Some basic prevention tips
As you already know, you should first wisely install all the software you download from the Internet. Then what we recommend is to invest in a good anti-virus program as they sometimes detect ad sources and block them. Also, just try to minimize the time you spend browsing around suspicious websites and you should be fine.
|Danger Level||Medium (nowhere near threats like Ransomware, but still a security risk)|
|Symptoms||Many appearing pop-up and other various ads might be disturbing your online experience.|
|Distribution Method||Software bundles in the most common case. Also, torrents, spam, shareware could contain it.|
Some threats reinstall themselves if you don't delete their core files. We recommend downloading SpyHunter to remove harmful programs for you. This may save you hours and ensure you don't harm your system by deleting the wrong files.
aMuleC “Virus” Removal
Some of the steps will likely require you to exit the page. Bookmark it for later reference.
Reboot in Safe Mode (use this guide if you don’t know how to do it).
WARNING! READ CAREFULLY BEFORE PROCEEDING!
Press CTRL + SHIFT + ESC at the same time and go to the Processes Tab (the “Details” Tab on Win 8 and 10). Try to determine which processes are dangerous.
Right click on each of them and select Open File Location. Then scan the files with our free online virus scanner:
This scanner is free and will always remain free for our website's users. You can find its full-page version at: https://howtoremove.guide/online-virus-scanner/
After you open their folder, end the processes that are infected, then delete their folders.
Note: If you are sure something is part of the infection – delete it, even if the scanner doesn’t flag it. No anti-virus program can detect all infections.
Hold together the Start Key and R. Type appwiz.cpl –> OK.
You are now in the Control Panel. Look for suspicious entries. Uninstall it/them.
Type msconfig in the search field and hit enter. A window will pop-up:
Startup —> Uncheck entries that have “Unknown” as Manufacturer or otherwise look suspicious.
Hold the Start Key and R – copy + paste the following and click OK:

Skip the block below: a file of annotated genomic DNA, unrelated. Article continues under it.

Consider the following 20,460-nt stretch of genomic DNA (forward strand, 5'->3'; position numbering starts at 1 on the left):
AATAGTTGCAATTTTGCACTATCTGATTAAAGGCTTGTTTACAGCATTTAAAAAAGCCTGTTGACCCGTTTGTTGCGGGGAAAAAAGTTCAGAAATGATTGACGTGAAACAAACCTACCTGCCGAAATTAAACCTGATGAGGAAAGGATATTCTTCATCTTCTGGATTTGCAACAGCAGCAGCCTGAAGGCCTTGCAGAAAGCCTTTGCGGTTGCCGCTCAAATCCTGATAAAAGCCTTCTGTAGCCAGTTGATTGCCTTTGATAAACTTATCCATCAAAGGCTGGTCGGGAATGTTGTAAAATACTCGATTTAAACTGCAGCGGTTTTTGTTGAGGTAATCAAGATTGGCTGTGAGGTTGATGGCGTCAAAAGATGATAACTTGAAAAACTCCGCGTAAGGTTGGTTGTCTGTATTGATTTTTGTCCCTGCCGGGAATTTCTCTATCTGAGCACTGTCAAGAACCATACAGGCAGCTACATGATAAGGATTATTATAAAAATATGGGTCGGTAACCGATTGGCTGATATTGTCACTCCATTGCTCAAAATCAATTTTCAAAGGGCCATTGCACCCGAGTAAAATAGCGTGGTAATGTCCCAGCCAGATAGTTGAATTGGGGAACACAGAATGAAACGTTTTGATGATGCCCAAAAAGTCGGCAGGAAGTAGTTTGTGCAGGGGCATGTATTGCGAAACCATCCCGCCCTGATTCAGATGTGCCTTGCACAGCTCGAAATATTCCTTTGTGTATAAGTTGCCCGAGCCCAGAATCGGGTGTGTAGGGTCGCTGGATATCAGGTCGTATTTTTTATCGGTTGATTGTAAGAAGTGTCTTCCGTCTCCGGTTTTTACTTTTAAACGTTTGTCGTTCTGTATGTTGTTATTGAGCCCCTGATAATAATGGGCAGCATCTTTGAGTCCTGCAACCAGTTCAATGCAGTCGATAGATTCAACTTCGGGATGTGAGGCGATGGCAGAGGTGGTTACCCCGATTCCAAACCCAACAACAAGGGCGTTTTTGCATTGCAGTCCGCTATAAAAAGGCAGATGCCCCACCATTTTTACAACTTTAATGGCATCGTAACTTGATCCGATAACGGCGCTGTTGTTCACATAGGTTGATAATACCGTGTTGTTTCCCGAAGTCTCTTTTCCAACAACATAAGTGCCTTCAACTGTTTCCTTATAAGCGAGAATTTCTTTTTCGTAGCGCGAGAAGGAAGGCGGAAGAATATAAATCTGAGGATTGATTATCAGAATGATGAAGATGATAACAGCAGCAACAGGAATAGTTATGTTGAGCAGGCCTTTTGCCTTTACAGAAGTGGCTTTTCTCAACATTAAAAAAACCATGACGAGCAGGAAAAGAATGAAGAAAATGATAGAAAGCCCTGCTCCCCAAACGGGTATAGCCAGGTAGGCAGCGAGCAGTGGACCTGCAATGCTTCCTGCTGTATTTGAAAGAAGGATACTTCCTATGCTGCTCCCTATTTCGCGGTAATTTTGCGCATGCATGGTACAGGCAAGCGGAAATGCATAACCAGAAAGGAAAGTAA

A new file will open. If you are hacked, there will be a bunch of other IPs connected to you at the bottom. Look at the image below:
If there are suspicious IPs below “Localhost” – write to us in the comments.
Open the start menu and search for Network Connections (On Windows 10 you just write it after clicking the Windows button), press enter.
- Right-click on the Network Adapter you are using —> Properties —> Internet Protocol Version 4 (ICP/IP), click Properties.
- The DNS line should be set to Obtain DNS server automatically. If it is not, set it yourself.
- Click on Advanced —> the DNS tab. Remove everything here (if there is something) —> OK.
- After you complete this step, the threat will be gone from your browsers. Finish the next step as well or it may reappear on a system reboot.
Right click on the browser’s shortcut —> Properties.
NOTE: We are showing Google Chrome, but you can do this for Firefox and IE (or Edge).
Properties —–> Shortcut. In Target, remove everything after .exe.
Remove aMuleC from Internet Explorer:
Open IE, click —–> Manage Add-ons.
Find the threat —> Disable. Go to —–> Internet Options —> change the URL to whatever you use (if hijacked) —> Apply.
Remove aMuleC from Firefox:
Open Firefox, click ——-> Add-ons —-> Extensions.
Find the adware/malware —> Remove.
Remove aMuleC from Chrome:
Close Chrome. Navigate to:
C:/Users/!!!!USER NAME!!!!/AppData/Local/Google/Chrome/User Data. There is a Folder called “Default” inside:
Rename it to Backup Default. Restart Chrome.
Type Regedit in the windows search field and press Enter.
Inside, press CTRL and F together and type the threat’s Name. Right click and delete any entries you find with a similar name. If they don’t show up this way, go manually to these directories and delete/uninstall them:
- HKEY_CURRENT_USER—-Software—–Random Directory. It could be any one of them – ask us if you can’t discern which ones are malicious.
HKEY_CURRENT_USER—-Software—Microsoft—Internet Explorer—-Main—- Random
If the guide didn’t help you, download the anti-virus program we recommended or ask us in the comments for guidance!